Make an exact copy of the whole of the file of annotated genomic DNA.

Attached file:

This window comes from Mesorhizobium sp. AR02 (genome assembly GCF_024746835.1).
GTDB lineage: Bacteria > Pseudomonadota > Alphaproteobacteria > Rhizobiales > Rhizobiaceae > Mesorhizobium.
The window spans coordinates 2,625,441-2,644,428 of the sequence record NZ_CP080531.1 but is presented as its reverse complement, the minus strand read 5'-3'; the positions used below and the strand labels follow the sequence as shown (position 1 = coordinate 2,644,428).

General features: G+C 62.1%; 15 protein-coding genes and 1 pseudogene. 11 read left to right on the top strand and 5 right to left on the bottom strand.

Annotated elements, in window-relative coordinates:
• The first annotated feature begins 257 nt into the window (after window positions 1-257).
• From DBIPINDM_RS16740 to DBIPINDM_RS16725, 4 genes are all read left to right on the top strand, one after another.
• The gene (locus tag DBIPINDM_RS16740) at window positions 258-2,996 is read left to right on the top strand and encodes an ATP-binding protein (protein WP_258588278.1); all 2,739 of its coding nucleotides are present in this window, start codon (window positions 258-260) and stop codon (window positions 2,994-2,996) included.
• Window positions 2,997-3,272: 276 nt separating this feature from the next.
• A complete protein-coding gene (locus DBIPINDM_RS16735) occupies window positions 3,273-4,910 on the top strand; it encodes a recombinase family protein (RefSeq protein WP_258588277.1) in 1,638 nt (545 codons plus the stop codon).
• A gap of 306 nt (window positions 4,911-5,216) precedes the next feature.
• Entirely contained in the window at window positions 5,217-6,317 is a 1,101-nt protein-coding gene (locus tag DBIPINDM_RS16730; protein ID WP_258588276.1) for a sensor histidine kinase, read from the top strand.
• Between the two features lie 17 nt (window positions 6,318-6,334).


This window comes from Mesorhizobium sp. AR02 (genome assembly GCF_024746835.1).
GTDB lineage: Bacteria > Pseudomonadota > Alphaproteobacteria > Rhizobiales > Rhizobiaceae > Mesorhizobium.
The window spans coordinates 2,625,441-2,644,428 of the sequence record NZ_CP080531.1 but is presented as its reverse complement, the minus strand read 5'-3'; the positions used below and the strand labels follow the sequence as shown (position 1 = coordinate 2,644,428).

General features: G+C 62.1%; 15 protein-coding genes and 1 pseudogene. 11 read left to right on the top strand and 5 right to left on the bottom strand.

Annotated elements, in window-relative coordinates:
• The first annotated feature begins 257 nt into the window (after window positions 1-257).
• From DBIPINDM_RS16740 to DBIPINDM_RS16725, 4 genes are all read left to right on the top strand, one after another.
• The gene (locus tag DBIPINDM_RS16740) at window positions 258-2,996 is read left to right on the top strand and encodes an ATP-binding protein (protein WP_258588278.1); all 2,739 of its coding nucleotides are present in this window, start codon (window positions 258-260) and stop codon (window positions 2,994-2,996) included.
• Window positions 2,997-3,272: 276 nt separating this feature from the next.
• A complete protein-coding gene (locus DBIPINDM_RS16735) occupies window positions 3,273-4,910 on the top strand; it encodes a recombinase family protein (RefSeq protein WP_258588277.1) in 1,638 nt (545 codons plus the stop codon).
• A gap of 306 nt (window positions 4,911-5,216) precedes the next feature.
• Entirely contained in the window at window positions 5,217-6,317 is a 1,101-nt protein-coding gene (locus tag DBIPINDM_RS16730; protein ID WP_258588276.1) for a sensor histidine kinase, read from the top strand.
• Between the two features lie 17 nt (window positions 6,318-6,334).